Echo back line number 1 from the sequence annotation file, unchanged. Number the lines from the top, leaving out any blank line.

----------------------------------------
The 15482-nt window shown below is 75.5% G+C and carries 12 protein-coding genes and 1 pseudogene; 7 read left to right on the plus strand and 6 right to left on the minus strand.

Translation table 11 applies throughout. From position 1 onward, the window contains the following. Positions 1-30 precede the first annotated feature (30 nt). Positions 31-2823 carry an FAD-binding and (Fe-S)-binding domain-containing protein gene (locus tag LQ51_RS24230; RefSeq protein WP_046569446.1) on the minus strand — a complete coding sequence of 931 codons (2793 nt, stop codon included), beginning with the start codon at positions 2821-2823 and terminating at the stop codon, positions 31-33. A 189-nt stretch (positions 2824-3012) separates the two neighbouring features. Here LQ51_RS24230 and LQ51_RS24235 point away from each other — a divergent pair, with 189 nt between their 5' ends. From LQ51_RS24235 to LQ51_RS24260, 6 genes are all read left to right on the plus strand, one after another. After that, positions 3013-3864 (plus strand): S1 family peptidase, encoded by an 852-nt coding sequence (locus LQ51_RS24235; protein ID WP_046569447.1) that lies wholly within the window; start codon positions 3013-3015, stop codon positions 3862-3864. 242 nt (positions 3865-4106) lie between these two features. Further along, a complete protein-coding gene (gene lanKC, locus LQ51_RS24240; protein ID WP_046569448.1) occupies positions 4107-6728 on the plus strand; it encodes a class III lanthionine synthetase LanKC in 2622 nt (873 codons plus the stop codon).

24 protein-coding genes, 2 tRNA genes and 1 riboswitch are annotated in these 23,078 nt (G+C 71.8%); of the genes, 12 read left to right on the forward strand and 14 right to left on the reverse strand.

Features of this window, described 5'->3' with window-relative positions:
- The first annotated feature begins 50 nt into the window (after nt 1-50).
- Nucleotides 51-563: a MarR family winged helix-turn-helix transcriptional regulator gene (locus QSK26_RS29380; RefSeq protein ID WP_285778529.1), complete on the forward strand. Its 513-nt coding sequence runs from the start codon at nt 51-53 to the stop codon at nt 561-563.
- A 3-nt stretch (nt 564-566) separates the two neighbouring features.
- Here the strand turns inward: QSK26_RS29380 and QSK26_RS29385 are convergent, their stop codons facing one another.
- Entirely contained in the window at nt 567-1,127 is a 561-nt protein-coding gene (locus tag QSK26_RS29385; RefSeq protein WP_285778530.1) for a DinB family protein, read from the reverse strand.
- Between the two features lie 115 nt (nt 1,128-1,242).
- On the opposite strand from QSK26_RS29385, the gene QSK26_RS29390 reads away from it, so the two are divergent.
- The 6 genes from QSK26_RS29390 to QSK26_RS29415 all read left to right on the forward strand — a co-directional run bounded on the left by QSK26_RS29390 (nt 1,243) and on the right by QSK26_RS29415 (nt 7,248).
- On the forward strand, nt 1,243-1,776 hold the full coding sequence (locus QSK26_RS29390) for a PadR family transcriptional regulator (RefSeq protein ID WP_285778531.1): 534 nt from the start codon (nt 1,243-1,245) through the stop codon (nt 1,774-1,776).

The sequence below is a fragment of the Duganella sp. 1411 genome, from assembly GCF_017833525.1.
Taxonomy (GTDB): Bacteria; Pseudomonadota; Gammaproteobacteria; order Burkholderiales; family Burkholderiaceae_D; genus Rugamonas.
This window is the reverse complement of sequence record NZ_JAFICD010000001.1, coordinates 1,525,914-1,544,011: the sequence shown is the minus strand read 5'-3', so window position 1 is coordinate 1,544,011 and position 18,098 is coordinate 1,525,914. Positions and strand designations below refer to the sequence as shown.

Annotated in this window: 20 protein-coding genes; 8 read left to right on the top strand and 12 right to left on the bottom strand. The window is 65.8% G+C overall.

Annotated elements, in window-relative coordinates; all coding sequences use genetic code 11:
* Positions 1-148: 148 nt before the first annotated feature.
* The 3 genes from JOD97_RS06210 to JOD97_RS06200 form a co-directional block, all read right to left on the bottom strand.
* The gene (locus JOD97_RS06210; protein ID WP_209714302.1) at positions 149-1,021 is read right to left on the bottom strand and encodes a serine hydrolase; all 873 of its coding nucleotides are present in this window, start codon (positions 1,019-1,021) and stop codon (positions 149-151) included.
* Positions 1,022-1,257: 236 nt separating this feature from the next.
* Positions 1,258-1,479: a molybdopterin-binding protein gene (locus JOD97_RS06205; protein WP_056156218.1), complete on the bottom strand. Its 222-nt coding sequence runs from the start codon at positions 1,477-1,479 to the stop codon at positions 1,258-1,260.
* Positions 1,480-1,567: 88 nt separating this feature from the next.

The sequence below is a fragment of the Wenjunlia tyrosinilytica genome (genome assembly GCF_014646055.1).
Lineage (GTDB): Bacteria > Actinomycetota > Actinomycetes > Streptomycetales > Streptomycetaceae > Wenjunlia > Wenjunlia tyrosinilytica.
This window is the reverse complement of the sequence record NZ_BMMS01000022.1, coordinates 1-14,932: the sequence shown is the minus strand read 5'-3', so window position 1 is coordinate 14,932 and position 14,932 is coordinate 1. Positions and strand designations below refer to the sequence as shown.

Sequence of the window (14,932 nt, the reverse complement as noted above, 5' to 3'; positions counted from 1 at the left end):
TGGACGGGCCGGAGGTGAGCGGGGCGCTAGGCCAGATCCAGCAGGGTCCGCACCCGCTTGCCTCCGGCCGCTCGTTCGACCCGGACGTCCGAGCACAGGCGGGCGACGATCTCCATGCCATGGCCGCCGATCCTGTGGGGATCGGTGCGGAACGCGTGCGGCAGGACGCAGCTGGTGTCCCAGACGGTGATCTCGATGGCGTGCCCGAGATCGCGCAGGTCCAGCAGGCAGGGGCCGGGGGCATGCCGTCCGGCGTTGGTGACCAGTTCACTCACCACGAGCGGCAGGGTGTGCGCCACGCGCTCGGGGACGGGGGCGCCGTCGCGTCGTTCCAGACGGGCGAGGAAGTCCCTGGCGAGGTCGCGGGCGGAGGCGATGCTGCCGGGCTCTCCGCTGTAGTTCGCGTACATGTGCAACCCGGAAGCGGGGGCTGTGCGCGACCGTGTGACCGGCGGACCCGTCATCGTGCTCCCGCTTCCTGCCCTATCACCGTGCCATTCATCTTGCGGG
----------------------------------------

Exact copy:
The 15482-nt window shown below is 75.5% G+C and carries 12 protein-coding genes and 1 pseudogene; 7 read left to right on the plus strand and 6 right to left on the minus strand.